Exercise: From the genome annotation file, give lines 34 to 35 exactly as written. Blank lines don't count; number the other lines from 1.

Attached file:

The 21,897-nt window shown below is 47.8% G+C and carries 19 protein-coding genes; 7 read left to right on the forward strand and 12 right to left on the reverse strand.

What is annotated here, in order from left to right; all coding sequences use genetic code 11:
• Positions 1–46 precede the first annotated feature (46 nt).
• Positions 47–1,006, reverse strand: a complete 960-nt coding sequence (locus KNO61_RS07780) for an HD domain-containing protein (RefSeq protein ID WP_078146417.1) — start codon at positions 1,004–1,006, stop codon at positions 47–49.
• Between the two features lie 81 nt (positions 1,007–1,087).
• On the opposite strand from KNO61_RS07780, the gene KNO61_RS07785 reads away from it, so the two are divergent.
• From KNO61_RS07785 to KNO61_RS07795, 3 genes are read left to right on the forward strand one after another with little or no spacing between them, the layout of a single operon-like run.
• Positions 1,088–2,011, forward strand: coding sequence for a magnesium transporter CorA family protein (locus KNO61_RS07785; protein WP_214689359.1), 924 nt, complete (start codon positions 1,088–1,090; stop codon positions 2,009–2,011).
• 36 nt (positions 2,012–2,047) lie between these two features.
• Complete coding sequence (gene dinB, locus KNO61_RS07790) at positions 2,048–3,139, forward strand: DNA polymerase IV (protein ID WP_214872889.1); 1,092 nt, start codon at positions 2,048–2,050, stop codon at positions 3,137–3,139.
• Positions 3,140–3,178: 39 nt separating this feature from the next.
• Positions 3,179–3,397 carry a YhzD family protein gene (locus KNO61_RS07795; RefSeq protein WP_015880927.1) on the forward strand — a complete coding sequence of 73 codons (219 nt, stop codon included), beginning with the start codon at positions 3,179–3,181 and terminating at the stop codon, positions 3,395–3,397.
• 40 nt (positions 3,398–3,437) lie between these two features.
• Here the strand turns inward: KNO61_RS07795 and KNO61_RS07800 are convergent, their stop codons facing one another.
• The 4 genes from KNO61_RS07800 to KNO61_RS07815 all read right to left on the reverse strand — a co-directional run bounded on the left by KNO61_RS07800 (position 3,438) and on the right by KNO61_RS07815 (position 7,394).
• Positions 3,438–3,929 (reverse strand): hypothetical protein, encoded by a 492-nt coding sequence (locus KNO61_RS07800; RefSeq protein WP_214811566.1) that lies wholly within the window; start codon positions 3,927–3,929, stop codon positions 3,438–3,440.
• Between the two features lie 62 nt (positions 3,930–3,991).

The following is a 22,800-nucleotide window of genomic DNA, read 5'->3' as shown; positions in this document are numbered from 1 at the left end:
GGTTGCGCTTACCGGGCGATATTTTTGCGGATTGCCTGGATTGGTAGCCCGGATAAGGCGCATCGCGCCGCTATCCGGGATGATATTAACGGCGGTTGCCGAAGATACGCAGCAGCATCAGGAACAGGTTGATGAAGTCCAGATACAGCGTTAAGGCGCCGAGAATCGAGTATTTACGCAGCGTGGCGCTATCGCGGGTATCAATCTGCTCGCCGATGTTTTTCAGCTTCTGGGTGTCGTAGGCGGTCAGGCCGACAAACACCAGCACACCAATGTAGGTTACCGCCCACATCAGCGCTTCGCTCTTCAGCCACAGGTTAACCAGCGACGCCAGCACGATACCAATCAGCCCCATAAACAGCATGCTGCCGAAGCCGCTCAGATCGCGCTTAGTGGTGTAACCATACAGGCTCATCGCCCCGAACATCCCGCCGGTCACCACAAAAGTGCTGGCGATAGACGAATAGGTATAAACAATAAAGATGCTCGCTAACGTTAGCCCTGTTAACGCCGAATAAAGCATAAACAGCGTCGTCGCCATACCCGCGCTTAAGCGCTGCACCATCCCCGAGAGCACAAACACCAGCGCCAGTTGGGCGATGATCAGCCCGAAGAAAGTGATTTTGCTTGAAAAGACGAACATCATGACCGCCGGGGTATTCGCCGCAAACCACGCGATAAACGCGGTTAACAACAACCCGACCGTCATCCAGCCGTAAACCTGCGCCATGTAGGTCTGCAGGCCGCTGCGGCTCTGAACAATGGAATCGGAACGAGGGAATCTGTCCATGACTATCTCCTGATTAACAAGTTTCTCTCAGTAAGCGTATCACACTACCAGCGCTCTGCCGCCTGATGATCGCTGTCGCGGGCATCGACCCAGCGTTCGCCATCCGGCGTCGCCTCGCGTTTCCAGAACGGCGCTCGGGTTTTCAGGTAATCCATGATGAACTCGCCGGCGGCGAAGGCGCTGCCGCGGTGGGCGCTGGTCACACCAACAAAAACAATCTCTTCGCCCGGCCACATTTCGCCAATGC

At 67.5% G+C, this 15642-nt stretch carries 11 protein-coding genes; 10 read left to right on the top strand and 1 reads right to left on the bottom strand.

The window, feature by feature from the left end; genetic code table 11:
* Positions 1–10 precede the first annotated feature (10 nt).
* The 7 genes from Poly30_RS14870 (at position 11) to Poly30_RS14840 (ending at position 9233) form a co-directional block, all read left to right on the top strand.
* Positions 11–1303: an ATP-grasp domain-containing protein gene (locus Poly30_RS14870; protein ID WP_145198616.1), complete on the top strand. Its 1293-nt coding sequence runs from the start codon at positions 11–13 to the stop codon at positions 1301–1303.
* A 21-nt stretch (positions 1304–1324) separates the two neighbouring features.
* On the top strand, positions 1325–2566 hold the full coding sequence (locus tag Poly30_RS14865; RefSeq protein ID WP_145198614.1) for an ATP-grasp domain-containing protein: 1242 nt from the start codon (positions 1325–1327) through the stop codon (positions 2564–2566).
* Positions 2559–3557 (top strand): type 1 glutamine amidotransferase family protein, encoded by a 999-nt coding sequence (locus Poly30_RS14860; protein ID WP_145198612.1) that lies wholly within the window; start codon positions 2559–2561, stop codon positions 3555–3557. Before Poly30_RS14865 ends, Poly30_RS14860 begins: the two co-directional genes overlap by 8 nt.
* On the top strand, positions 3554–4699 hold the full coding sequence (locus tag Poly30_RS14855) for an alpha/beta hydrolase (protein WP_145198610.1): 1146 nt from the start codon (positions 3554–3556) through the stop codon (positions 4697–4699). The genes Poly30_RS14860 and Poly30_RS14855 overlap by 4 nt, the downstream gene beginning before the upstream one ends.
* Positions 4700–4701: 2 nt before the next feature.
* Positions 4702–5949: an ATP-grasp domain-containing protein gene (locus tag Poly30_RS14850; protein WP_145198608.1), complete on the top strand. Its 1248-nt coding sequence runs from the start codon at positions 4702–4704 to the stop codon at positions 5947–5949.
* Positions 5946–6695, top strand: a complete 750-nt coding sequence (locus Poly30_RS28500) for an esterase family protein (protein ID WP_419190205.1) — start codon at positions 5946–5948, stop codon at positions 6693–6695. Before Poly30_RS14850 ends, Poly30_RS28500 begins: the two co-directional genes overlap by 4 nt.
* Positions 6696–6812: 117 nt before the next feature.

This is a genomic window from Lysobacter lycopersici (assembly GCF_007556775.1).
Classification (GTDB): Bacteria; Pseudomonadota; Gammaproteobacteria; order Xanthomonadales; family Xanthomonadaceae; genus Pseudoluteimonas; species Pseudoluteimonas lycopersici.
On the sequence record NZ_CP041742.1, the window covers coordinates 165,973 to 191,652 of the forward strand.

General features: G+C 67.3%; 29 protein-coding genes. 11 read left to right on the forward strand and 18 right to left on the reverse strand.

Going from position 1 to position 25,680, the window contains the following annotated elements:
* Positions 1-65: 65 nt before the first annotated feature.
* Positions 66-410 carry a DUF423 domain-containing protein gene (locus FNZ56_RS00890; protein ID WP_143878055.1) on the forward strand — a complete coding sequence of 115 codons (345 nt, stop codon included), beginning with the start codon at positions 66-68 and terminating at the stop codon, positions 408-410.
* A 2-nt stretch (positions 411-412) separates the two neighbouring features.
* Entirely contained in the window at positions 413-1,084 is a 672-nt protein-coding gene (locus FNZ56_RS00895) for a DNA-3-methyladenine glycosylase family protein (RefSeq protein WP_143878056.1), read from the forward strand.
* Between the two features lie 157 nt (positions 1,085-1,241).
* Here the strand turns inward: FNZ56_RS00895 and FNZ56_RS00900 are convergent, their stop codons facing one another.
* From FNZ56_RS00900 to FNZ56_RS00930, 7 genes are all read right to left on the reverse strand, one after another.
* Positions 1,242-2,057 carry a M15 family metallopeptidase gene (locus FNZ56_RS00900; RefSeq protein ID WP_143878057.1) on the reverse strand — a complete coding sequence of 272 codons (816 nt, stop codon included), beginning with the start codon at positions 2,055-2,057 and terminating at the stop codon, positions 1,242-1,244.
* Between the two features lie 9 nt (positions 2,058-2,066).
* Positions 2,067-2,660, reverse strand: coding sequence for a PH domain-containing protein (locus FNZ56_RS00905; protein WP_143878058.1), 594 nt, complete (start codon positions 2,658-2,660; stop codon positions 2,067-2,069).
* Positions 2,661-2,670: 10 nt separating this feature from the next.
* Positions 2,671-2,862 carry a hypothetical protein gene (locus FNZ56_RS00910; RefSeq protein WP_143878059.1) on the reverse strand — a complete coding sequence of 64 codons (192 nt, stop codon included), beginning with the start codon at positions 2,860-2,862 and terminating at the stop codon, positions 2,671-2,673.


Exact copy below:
Classification (GTDB): Bacteria; Pseudomonadota; Gammaproteobacteria; order Xanthomonadales; family Xanthomonadaceae; genus Pseudoluteimonas; species Pseudoluteimonas lycopersici.
On the sequence record NZ_CP041742.1, the window covers coordinates 165,973 to 191,652 of the forward strand.